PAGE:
Depression Post Heart Attack Can be Cured with Estrogen


Researchers suggest that estrogen may protect people from heart failure related depression. The prevention can be done by producing inflammation causing chemicals in brain. This study is published in the American Journal of Physiology. The research states that people who have survived heart attacks or heart failure are more likely to suffer from depression than general people.

The depression related to heart failure is caused due to increased inflammation in brain.  Studies in the past has revealed that women post menopause with heart diseases have higher risks of depression compared to all other young men and women.

University of Ottawa Heart Institute and Brain and Mind institute had researchers that studied the model of rat for heart failure after heart attack. The experiment included two groups. The adult female rats mimicking menopause were without ovaries. The other group constituted of adult females with ovaries and adult males. Half of the rats facing “menopause” were given estrogen supplements. Rats not affected by heart failure were used as controls and compared to rats that were given estrogen.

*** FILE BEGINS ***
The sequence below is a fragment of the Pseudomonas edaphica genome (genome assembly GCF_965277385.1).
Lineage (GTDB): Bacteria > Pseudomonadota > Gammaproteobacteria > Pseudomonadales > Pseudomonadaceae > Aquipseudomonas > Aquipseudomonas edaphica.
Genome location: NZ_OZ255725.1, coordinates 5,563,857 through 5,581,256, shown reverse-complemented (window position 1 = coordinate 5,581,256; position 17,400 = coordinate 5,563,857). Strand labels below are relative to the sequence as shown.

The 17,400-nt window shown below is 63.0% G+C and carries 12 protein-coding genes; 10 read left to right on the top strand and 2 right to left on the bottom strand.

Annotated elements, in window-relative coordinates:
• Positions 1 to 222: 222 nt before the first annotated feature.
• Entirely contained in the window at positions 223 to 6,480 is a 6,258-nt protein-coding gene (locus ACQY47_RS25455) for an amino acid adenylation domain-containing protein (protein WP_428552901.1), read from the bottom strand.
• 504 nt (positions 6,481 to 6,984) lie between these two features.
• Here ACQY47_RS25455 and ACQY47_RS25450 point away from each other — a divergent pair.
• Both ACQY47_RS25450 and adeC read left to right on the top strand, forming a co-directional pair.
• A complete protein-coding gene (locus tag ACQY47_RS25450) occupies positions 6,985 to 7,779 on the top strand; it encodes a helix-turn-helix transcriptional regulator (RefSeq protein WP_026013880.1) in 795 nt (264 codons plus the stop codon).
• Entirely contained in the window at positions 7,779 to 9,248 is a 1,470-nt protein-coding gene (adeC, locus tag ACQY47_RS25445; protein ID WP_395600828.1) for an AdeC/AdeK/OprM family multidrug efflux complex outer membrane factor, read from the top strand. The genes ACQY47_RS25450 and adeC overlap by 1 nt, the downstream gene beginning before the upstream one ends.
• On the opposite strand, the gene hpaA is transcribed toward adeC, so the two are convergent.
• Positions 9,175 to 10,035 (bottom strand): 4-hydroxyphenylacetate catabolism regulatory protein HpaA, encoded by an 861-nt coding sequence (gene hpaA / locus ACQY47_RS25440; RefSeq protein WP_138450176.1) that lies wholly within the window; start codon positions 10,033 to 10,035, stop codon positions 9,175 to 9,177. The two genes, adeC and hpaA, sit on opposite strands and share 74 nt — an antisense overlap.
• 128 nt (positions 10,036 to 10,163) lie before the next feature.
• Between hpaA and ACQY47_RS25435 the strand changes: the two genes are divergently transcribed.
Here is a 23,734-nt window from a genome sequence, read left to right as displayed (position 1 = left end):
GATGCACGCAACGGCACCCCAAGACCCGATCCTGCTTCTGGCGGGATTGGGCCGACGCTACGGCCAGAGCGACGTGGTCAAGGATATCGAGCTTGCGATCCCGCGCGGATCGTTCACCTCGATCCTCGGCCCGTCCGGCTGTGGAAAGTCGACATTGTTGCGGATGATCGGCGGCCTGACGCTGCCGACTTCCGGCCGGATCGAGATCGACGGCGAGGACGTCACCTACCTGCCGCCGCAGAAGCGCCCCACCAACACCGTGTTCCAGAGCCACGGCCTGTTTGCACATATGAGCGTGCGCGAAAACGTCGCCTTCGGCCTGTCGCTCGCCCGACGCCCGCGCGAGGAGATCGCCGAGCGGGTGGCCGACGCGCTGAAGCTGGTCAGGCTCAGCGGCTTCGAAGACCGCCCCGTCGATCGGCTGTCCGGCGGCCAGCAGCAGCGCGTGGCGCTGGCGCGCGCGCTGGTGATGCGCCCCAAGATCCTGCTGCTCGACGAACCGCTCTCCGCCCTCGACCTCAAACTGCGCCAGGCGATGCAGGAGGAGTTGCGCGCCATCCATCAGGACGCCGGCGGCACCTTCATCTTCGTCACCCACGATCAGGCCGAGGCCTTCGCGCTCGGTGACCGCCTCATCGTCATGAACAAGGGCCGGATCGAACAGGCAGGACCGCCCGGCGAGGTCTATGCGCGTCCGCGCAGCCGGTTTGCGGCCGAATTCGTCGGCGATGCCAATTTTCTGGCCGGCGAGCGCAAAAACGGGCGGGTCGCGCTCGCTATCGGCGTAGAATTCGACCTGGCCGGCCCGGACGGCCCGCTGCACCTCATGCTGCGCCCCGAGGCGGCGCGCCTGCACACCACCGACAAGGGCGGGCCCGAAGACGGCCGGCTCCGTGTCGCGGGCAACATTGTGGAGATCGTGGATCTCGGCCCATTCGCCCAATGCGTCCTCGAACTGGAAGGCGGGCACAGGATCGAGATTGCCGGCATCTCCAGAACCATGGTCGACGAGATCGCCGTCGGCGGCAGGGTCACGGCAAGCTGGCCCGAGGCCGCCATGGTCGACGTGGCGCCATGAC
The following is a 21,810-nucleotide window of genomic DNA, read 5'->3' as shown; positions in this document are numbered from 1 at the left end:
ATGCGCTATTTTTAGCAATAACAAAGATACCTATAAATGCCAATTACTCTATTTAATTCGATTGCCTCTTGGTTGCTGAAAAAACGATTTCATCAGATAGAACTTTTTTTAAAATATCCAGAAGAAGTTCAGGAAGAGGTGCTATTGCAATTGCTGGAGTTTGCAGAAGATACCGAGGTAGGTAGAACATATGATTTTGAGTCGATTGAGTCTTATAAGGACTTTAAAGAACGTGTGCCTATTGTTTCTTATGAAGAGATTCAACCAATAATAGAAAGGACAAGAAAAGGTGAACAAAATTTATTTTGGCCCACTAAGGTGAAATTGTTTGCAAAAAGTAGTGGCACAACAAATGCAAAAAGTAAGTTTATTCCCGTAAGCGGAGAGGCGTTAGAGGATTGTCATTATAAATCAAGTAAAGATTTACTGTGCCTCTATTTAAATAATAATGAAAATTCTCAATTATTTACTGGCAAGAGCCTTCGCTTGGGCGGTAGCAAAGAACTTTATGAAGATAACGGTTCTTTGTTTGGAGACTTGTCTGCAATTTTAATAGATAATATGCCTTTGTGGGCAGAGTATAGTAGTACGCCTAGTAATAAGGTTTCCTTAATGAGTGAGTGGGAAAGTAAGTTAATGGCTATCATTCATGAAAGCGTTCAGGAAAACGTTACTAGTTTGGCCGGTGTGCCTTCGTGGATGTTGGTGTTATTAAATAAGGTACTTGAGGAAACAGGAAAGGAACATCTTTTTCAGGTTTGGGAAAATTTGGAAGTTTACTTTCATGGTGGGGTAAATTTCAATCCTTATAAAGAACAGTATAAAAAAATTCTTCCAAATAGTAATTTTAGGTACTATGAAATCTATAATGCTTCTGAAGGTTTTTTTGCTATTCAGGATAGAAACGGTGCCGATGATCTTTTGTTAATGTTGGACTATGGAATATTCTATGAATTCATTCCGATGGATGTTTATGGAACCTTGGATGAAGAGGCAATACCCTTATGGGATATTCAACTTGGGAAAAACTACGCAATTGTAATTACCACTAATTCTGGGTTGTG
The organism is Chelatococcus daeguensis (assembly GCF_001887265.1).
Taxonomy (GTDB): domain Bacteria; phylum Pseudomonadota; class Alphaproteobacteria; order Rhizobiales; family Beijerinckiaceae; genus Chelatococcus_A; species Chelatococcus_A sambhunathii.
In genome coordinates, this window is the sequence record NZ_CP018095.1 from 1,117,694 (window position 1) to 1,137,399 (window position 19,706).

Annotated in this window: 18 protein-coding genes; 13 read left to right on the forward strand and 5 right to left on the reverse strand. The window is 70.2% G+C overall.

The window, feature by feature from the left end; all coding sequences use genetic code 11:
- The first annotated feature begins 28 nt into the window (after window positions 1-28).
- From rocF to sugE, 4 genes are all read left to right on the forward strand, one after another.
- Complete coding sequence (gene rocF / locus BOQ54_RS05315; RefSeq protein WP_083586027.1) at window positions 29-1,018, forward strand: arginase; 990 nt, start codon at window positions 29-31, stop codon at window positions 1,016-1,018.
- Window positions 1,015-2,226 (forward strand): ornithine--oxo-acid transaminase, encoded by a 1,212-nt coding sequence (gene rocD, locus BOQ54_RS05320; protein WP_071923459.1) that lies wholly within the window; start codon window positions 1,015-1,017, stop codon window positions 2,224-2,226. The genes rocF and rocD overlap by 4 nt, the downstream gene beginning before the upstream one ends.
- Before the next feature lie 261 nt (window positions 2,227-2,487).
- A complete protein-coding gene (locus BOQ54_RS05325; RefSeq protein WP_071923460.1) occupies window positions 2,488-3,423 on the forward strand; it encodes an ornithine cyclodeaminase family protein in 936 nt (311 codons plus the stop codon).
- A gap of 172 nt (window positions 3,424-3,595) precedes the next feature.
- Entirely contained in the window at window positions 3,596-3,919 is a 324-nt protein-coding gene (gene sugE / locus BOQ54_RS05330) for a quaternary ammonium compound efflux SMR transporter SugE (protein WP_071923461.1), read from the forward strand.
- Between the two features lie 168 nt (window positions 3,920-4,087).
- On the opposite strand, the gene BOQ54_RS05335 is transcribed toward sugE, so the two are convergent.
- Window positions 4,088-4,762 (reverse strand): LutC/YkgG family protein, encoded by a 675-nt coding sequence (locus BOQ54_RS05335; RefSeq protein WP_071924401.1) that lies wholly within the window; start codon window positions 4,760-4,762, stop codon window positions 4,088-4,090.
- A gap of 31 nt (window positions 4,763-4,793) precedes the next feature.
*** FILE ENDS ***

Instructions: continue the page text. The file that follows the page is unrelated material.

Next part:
Researchers conducted standardize tests for depression by measuring memory, ability and learning capacities. This also included blood samples for testing inflammation level in the brain. The rats with hearth failure showed signs of brain inflammation along with depression compared to control group of male rats. The female rats who didn’t have ovaries were exhibiting higher depression behavior compared to all other rats. Whereas, the female rats who received estrogens had no signs of brain inflammation or depression.

Researchers said that rats with heart failure after heart attacks are more affected by brain inflammation and depression. This mechanism has helped researchers to find out new therapies for specific sex.

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